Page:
Amazon link 1: Outland Firebowl Premium Portable Propane Fire Pit
Amazon link 2: Outland Firebowl Carry Bag
Take care...and safe travels!
If you're always concerned about safety in your RV, and I'm a bit obsessed with it, you probably pay a lot of attention to your tires. It's important to check your tire pressures, have a tire pressure monitoring system (TPMS), keep an eye on the age of your tires, and maybe even take steps to cover them when you're parked for a while to protect them from the sun.
Right after buying our coach in the fall of 2015, we met another camper who suggested that we take a look at Tyron Bands (See the article titled Upcoming plans: a new rim, a tow bar, the Tampa Show, and a bit of Fort Wilderness). He told us that the military used them in some of their tires and that they helped prevent tire shredding in the event of a blowout. They also provide something of a "run flat" capability when your tire blows.
I was intrigued by the concept because of the stories I had read on Facebook and some videos on YouTube about front tire blowouts on motorhomes. When a tire blows, the rims shred the tire. This results in increased loss of control and can potentially cause sparking which can start a fire. These things have happened quite a few times. When I'm driving my very heavy coach around turns on an Interstate while going 63 miles per hour, I'm always aware that a blowout can happen unexpectedly. It's important to know what to do if that happens. Here's a great video from Michelin about handling the RV if you have a blowout.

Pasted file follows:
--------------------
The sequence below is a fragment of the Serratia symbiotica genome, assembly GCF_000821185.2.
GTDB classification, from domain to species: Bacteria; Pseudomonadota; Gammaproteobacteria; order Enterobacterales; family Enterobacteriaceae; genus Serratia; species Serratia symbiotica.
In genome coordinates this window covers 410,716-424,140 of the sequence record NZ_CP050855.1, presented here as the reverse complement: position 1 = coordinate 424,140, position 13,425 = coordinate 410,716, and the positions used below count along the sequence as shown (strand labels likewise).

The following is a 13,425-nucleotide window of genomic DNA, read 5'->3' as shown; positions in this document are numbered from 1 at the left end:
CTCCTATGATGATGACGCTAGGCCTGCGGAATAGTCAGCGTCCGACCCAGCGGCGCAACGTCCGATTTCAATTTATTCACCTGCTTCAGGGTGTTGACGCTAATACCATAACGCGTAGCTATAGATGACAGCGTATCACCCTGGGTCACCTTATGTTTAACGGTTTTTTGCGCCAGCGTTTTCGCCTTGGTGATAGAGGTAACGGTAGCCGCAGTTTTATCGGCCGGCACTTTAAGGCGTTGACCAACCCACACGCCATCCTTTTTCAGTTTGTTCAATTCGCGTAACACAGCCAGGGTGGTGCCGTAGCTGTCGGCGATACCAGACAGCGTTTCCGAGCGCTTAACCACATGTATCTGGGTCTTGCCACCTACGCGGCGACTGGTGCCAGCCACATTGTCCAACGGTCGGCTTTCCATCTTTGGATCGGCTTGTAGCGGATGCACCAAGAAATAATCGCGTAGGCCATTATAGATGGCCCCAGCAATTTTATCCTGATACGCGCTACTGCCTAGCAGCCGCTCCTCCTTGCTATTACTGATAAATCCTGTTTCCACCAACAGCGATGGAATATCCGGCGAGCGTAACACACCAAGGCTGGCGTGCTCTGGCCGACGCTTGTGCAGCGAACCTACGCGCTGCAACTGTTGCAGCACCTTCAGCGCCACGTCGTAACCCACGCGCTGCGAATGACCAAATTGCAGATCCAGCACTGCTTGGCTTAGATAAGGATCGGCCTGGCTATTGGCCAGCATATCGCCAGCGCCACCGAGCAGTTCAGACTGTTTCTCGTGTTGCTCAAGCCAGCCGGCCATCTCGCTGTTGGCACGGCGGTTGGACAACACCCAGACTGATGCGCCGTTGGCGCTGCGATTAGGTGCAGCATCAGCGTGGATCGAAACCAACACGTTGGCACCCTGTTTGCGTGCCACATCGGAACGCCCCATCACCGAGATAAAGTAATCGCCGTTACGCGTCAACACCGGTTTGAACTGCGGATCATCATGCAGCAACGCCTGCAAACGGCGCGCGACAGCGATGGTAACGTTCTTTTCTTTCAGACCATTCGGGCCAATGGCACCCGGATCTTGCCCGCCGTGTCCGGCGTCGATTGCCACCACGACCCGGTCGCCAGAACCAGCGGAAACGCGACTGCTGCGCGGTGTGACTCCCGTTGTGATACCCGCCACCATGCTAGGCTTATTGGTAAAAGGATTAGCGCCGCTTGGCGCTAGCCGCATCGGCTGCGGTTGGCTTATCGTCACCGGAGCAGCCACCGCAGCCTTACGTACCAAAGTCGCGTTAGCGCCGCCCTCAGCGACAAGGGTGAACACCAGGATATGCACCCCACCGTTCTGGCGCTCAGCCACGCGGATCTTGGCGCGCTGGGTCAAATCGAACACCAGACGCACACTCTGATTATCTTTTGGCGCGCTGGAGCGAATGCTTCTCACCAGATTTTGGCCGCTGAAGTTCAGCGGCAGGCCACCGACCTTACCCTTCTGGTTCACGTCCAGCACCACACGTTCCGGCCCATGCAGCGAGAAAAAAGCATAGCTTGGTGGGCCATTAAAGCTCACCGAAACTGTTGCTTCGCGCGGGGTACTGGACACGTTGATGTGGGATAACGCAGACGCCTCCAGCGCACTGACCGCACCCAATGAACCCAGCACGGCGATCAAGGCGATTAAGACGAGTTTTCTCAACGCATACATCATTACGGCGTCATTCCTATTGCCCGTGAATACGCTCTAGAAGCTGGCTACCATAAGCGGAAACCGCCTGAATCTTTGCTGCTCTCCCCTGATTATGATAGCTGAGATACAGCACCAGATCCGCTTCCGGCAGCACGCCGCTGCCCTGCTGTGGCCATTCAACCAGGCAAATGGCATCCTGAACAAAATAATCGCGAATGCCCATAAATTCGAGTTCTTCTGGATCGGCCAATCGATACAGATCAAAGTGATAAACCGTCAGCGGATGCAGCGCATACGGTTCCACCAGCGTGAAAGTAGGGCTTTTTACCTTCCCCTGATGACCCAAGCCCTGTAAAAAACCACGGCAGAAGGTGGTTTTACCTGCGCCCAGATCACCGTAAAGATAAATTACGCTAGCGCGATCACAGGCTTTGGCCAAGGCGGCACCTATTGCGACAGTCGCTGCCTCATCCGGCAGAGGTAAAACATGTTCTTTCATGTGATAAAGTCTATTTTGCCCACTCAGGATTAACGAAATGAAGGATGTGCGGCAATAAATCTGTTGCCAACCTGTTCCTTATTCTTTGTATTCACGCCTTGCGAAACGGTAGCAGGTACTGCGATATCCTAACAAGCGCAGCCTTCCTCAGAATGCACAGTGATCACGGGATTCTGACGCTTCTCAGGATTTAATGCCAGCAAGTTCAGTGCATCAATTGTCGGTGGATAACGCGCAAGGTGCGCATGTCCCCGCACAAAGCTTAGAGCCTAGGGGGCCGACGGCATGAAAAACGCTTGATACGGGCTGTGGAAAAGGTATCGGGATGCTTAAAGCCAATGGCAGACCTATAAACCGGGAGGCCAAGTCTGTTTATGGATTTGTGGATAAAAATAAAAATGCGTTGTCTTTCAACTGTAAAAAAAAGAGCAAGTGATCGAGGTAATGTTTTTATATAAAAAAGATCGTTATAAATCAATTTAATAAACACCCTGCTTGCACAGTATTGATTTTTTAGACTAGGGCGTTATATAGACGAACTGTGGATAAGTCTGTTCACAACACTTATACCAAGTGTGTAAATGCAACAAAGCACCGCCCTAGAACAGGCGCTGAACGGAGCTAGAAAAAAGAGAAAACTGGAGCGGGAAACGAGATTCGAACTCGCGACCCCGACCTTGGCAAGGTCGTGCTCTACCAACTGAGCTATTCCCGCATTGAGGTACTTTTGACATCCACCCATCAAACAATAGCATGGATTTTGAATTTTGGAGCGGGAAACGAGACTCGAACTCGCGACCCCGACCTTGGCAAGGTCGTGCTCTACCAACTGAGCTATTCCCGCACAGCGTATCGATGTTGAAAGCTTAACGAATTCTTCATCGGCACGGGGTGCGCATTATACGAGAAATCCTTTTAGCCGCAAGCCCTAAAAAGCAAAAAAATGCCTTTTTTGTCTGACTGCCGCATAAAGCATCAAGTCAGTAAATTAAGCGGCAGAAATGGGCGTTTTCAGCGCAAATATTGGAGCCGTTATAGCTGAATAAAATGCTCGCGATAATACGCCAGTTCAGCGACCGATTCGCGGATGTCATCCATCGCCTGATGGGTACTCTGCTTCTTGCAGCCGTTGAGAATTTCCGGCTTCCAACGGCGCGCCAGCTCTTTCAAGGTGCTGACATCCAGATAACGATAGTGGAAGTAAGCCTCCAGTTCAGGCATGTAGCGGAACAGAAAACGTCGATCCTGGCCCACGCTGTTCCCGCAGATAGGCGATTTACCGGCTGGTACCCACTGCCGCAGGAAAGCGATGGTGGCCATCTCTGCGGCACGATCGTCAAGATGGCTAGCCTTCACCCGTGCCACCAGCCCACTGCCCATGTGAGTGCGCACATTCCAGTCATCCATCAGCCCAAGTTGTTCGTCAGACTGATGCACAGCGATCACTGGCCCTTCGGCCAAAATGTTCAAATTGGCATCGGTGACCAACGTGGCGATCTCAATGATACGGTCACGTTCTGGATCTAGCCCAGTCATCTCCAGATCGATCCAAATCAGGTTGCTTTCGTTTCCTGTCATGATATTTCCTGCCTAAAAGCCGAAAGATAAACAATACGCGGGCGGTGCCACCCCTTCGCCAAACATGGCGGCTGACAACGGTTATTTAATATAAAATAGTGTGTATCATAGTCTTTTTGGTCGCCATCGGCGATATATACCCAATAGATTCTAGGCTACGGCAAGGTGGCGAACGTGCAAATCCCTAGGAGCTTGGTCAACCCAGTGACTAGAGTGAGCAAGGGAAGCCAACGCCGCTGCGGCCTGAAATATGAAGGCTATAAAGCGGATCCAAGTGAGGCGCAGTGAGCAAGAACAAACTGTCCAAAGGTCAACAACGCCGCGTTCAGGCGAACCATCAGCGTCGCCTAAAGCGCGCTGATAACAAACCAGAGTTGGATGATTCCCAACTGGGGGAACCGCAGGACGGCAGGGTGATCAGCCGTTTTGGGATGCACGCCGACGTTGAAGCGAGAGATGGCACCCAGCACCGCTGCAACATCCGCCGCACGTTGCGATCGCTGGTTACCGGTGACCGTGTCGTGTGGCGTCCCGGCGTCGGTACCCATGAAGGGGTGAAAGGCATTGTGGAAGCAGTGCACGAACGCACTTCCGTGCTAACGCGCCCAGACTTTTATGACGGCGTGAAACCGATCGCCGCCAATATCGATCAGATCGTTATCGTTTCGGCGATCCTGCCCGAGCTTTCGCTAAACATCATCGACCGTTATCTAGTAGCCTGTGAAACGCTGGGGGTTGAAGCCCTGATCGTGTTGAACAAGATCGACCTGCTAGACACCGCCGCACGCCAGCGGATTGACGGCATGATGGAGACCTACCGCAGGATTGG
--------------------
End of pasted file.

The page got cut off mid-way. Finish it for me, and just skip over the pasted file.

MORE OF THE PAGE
It seemed to me that instead of riding a shredded tire in a blowout incident, I'd rather have more control and possibly be able to drive slowly to the next exit and pull off. So we had our dealer install Tyron Bands on our front tires. It wasn't cheap: about $1100 per tire. But I just had to treat it as another kind of insurance policy, and this one would give me a lot of peace of mind while driving.
This video is from Tyron's web site about front tire blowouts and their product:
A lot of tire installers are either not familiar with the bands or are not experienced in installing them. Getting the bands on when you need to change rims can be a bit of a challenge (or so we've been told) for the uninitiated. Tyron also has a tool kit (with instructions) that you can carry with you so that installers will have what they need to make changes. We made sure that we got one of those, too.